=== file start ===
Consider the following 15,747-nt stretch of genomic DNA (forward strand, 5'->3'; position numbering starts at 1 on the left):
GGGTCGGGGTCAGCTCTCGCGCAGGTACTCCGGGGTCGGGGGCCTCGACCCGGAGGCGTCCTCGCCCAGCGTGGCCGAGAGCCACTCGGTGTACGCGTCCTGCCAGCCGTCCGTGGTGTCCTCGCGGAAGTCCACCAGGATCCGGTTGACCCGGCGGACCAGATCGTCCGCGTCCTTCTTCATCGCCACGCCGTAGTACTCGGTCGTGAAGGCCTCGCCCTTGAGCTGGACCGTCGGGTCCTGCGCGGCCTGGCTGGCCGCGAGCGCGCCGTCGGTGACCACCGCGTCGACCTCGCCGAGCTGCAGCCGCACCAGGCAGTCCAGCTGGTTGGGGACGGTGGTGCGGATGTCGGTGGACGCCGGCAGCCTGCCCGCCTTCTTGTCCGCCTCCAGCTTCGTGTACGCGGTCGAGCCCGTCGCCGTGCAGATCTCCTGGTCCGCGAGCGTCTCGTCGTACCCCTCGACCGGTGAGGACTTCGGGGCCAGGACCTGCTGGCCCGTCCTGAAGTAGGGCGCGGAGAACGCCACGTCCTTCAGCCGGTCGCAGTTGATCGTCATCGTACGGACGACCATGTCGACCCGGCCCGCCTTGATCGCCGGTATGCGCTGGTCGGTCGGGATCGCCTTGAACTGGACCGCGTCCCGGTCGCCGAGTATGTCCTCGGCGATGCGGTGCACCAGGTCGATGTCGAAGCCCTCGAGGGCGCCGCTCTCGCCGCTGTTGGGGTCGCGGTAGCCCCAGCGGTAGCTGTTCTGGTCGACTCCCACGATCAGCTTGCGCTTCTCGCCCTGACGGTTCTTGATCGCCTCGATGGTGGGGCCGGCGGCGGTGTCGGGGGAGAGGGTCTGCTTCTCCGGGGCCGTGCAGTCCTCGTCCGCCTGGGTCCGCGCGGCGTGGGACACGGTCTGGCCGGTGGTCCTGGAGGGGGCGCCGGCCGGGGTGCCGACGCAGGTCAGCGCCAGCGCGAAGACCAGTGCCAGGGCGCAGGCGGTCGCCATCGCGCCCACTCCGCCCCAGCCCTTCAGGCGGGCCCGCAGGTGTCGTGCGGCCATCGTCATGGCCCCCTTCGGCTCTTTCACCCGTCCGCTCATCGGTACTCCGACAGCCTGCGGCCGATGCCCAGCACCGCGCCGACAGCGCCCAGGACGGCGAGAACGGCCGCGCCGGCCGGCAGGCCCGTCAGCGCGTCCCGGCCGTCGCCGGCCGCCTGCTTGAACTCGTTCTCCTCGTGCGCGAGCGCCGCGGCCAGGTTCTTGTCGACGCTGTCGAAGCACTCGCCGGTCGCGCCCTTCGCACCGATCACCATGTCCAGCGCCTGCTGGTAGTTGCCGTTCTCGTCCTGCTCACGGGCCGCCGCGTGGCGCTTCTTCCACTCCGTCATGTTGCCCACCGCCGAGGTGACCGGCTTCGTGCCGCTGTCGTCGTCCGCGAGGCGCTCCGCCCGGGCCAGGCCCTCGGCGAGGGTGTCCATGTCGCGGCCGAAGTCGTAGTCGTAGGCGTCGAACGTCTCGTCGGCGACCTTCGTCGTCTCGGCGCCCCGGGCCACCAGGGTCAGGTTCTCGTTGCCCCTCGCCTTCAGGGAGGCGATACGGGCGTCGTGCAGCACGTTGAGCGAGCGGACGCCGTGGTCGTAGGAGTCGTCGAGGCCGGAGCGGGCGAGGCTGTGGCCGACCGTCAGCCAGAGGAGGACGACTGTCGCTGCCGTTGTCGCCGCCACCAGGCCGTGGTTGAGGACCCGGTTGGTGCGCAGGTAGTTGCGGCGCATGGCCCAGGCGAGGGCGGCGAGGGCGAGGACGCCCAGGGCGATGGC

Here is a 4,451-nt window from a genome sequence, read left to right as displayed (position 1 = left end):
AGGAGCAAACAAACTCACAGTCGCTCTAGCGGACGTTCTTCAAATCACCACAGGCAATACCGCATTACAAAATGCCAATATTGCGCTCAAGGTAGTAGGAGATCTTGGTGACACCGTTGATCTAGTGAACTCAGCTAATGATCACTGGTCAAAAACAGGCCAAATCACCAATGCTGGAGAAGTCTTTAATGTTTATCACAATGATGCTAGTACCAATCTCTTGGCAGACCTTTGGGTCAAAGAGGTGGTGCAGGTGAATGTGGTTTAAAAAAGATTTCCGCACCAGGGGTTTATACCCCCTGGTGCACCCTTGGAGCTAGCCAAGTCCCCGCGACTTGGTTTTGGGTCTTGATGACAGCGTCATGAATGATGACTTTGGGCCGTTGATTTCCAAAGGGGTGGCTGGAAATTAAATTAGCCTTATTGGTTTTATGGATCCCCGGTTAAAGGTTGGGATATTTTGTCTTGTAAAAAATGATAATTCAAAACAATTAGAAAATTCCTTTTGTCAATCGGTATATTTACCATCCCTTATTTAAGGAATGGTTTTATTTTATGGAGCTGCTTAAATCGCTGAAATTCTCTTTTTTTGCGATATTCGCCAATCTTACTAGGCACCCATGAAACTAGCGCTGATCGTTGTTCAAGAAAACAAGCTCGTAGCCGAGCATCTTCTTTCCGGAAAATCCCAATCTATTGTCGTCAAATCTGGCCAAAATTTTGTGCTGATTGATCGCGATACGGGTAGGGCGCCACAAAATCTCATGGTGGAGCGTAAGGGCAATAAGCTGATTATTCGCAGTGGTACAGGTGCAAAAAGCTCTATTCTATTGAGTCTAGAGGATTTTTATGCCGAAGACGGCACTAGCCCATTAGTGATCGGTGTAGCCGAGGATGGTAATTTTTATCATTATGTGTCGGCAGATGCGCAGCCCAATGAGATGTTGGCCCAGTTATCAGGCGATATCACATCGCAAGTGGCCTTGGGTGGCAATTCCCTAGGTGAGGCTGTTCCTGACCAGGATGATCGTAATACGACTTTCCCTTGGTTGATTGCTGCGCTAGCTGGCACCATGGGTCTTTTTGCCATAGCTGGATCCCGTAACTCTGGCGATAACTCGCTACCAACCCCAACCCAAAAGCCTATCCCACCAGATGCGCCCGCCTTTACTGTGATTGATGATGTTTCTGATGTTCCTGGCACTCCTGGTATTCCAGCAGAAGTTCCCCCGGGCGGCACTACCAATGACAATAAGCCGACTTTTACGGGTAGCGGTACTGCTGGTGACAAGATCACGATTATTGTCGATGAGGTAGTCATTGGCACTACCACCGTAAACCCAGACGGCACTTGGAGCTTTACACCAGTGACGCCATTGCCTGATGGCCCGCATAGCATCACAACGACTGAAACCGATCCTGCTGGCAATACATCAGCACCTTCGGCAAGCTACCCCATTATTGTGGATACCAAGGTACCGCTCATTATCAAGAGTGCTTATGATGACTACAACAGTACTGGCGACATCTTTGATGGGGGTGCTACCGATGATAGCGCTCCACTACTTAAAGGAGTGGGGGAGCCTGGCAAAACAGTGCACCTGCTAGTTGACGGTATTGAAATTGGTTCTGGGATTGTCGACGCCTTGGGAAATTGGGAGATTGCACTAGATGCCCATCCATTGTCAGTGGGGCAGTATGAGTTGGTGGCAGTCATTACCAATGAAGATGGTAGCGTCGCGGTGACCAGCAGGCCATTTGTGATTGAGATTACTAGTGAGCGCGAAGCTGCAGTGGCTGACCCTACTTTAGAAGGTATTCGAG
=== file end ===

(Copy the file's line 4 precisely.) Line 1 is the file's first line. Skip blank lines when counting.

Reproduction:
AGGAGCAAACAAACTCACAGTCGCTCTAGCGGACGTTCTTCAAATCACCACAGGCAATACCGCATTACAAAATGCCAATATTGCGCTCAAGGTAGTAGGAGATCTTGGTGACACCGTTGATCTAGTGAACTCAGCTAATGATCACTGGTCAAAAACAGGCCAAATCACCAATGCTGGAGAAGTCTTTAATGTTTATCACAATGATGCTAGTACCAATCTCTTGGCAGACCTTTGGGTCAAAGAGGTGGTGCAGGTGAATGTGGTTTAAAAAAGATTTCCGCACCAGGGGTTTATACCCCCTGGTGCACCCTTGGAGCTAGCCAAGTCCCCGCGACTTGGTTTTGGGTCTTGATGACAGCGTCATGAATGATGACTTTGGGCCGTTGATTTCCAAAGGGGTGGCTGGAAATTAAATTAGCCTTATTGGTTTTATGGATCCCCGGTTAAAGGTTGGGATATTTTGTCTTGTAAAAAATGATAATTCAAAACAATTAGAAAATTCCTTTTGTCAATCGGTATATTTACCATCCCTTATTTAAGGAATGGTTTTATTTTATGGAGCTGCTTAAATCGCTGAAATTCTCTTTTTTTGCGATATTCGCCAATCTTACTAGGCACCCATGAAACTAGCGCTGATCGTTGTTCAAGAAAACAAGCTCGTAGCCGAGCATCTTCTTTCCGGAAAATCCCAATCTATTGTCGTCAAATCTGGCCAAAATTTTGTGCTGATTGATCGCGATACGGGTAGGGCGCCACAAAATCTCATGGTGGAGCGTAAGGGCAATAAGCTGATTATTCGCAGTGGTACAGGTGCAAAAAGCTCTATTCTATTGAGTCTAGAGGATTTTTATGCCGAAGACGGCACTAGCCCATTAGTGATCGGTGTAGCCGAGGATGGTAATTTTTATCATTATGTGTCGGCAGATGCGCAGCCCAATGAGATGTTGGCCCAGTTATCAGGCGATATCACATCGCAAGTGGCCTTGGGTGGCAATTCCCTAGGTGAGGCTGTTCCTGACCAGGATGATCGTAATACGACTTTCCCTTGGTTGATTGCTGCGCTAGCTGGCACCATGGGTCTTTTTGCCATAGCTGGATCCCGTAACTCTGGCGATAACTCGCTACCAACCCCAACCCAAAAGCCTATCCCACCAGATGCGCCCGCCTTTACTGTGATTGATGATGTTTCTGATGTTCCTGGCACTCCTGGTATTCCAGCAGAAGTTCCCCCGGGCGGCACTACCAATGACAATAAGCCGACTTTTACGGGTAGCGGTACTGCTGGTGACAAGATCACGATTATTGTCGATGAGGTAGTCATTGGCACTACCACCGTAAACCCAGACGGCACTTGGAGCTTTACACCAGTGACGCCATTGCCTGATGGCCCGCATAGCATCACAACGACTGAAACCGATCCTGCTGGCAATACATCAGCACCTTCGGCAAGCTACCCCATTATTGTGGATACCAAGGTACCGCTCATTATCAAGAGTGCTTATGATGACTACAACAGTACTGGCGACATCTTTGATGGGGGTGCTACCGATGATAGCGCTCCACTACTTAAAGGAGTGGGGGAGCCTGGCAAAACAGTGCACCTGCTAGTTGACGGTATTGAAATTGGTTCTGGGATTGTCGACGCCTTGGGAAATTGGGAGATTGCACTAGATGCCCATCCATTGTCAGTGGGGCAGTATGAGTTGGTGGCAGTCATTACCAATGAAGATGGTAGCGTCGCGGTGACCAGCAGGCCATTTGTGATTGAGATTACTAGTGAGCGCGAAGCTGCAGTGGCTGACCCTACTTTAGAAGGTATTCGAG